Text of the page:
Queens' Test at interview
Robinson School/college essay; Test at interview
St Catharine's School/college essay; Test at interview
St Edmund's Test at interview
St John's Test at interview
Selwyn Test at interview
Sidney Sussex Test at interview
Trinity School/college essay; Test at interview
Trinity Hall Test at interview
Wolfson Test at interview
How to apply

If you are interested in applying for this course, please see our Applying section for more details.

Further Resources

Find out more about Philosophy at Cambridge

  • Course website - Explore Philosophy in more detail on the course website.
  • Course FAQ - Frequently Asked Questions about the Philosophy course.
  • Course guide - A detailed guide to the Philosophy degree.
  • Teaching style - Information about the styles of teaching used in the Philosophy degree course is included in the course prospectus.
  • Facilities - Information about the facilities available to Philosophy students is provided in the course guide.

Improve your knowledge of Philosophy

  • Preparatory reading - Guidance on preparatory reading for applicants interested in Philosophy.

Tools to help you with your Philosophy application

  • Application test info - Information about the Philosophy written test (required by most Colleges) and specimen questions.

Philosophy and your future

  • Career opportunities - Information about the careers opportunities available to you after studying Philosophy at Cambridge is available in the course guide.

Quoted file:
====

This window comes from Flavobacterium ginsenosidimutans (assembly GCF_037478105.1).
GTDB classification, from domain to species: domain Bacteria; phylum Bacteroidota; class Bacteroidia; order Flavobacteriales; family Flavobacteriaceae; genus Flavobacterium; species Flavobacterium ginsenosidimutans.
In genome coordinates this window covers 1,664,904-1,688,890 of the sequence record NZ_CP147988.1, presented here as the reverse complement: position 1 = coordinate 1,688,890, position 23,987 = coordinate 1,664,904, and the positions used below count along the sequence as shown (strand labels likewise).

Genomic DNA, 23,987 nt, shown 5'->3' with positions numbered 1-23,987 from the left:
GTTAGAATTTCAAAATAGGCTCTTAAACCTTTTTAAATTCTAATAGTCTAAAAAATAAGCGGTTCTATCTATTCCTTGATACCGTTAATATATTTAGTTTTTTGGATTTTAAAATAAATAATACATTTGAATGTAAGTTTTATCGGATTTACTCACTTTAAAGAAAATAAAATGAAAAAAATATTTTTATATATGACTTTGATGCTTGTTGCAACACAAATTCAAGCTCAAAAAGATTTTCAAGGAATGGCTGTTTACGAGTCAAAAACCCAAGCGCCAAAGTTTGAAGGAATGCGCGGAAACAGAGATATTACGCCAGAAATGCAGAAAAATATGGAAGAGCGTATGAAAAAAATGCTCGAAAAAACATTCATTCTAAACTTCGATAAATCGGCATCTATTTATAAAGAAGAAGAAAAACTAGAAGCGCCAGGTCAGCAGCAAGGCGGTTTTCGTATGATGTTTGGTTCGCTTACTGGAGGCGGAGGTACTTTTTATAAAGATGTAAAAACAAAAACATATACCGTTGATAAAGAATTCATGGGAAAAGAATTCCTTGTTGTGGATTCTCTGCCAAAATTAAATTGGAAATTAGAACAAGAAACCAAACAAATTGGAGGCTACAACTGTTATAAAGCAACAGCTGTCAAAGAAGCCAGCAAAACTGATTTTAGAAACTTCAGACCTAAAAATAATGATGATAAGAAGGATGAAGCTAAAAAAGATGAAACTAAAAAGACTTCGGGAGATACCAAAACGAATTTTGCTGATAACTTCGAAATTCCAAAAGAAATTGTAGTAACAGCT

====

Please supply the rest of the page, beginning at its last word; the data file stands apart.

The student experience

  • Student comments - Some current students describe their experience of studying Philosophy.

Unistats info


Contextual Information

From September 2012, every undergraduate course of more than one year's duration will have a Key Information Set (KIS). The KIS allows you to compare 17 pieces of information about individual courses at different higher education institutions.

However, please note that superficially similar courses often have very different structures and objectives, and that the teaching, support and learning environment that best suits you can only be determined by identifying your own interests, needs, expectations and goals, and comparing them with detailed institution- and course-specific information.

We recommend that you look thoroughly at the course and University information contained on these webpages and consider coming to visit us on an Open Day, rather than relying solely on statistical comparison.

You may find the following notes helpful when considering information presented by the KIS.

  1. The KIS relies on superficially similar courses being coded in the same way. Whilst this works on one level, it leads to some anomalies. For example, Music courses and Music Technology courses can have exactly the same code despite being very different programmes with quite distinct educational and career outcomes.